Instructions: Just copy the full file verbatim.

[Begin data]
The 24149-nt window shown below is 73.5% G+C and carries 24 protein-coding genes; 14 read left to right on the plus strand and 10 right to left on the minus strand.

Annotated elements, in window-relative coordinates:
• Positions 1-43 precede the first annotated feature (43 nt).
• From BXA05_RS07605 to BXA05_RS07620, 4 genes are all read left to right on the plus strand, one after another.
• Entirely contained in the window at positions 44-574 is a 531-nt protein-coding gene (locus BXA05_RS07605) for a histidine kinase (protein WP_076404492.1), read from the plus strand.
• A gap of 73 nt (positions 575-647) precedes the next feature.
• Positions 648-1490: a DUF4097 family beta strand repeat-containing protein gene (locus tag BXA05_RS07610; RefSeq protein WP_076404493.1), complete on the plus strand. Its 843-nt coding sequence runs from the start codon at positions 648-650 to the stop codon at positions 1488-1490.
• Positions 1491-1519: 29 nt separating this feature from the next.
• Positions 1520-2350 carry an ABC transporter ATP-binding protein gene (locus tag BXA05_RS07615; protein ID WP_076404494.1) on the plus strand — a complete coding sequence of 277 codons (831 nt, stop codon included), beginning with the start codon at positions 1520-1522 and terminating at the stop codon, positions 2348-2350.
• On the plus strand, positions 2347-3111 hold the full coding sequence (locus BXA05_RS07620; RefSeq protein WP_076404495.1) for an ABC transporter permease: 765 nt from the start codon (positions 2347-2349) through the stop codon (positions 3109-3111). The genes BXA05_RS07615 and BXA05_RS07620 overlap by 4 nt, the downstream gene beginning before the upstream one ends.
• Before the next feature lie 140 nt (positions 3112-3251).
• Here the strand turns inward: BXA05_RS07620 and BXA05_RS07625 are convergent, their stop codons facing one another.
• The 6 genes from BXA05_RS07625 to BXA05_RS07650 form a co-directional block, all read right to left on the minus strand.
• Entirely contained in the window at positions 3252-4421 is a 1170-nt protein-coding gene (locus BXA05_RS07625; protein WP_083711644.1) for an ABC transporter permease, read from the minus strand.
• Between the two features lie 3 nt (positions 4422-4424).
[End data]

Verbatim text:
The 24149-nt window shown below is 73.5% G+C and carries 24 protein-coding genes; 14 read left to right on the plus strand and 10 right to left on the minus strand.

Annotated elements, in window-relative coordinates:
• Positions 1-43 precede the first annotated feature (43 nt).
• From BXA05_RS07605 to BXA05_RS07620, 4 genes are all read left to right on the plus strand, one after another.
• Entirely contained in the window at positions 44-574 is a 531-nt protein-coding gene (locus BXA05_RS07605) for a histidine kinase (protein WP_076404492.1), read from the plus strand.
• A gap of 73 nt (positions 575-647) precedes the next feature.
• Positions 648-1490: a DUF4097 family beta strand repeat-containing protein gene (locus tag BXA05_RS07610; RefSeq protein WP_076404493.1), complete on the plus strand. Its 843-nt coding sequence runs from the start codon at positions 648-650 to the stop codon at positions 1488-1490.
• Positions 1491-1519: 29 nt separating this feature from the next.
• Positions 1520-2350 carry an ABC transporter ATP-binding protein gene (locus tag BXA05_RS07615; protein ID WP_076404494.1) on the plus strand — a complete coding sequence of 277 codons (831 nt, stop codon included), beginning with the start codon at positions 1520-1522 and terminating at the stop codon, positions 2348-2350.
• On the plus strand, positions 2347-3111 hold the full coding sequence (locus BXA05_RS07620; RefSeq protein WP_076404495.1) for an ABC transporter permease: 765 nt from the start codon (positions 2347-2349) through the stop codon (positions 3109-3111). The genes BXA05_RS07615 and BXA05_RS07620 overlap by 4 nt, the downstream gene beginning before the upstream one ends.
• Before the next feature lie 140 nt (positions 3112-3251).
• Here the strand turns inward: BXA05_RS07620 and BXA05_RS07625 are convergent, their stop codons facing one another.
• The 6 genes from BXA05_RS07625 to BXA05_RS07650 form a co-directional block, all read right to left on the minus strand.
• Entirely contained in the window at positions 3252-4421 is a 1170-nt protein-coding gene (locus BXA05_RS07625; protein WP_083711644.1) for an ABC transporter permease, read from the minus strand.
• Between the two features lie 3 nt (positions 4422-4424).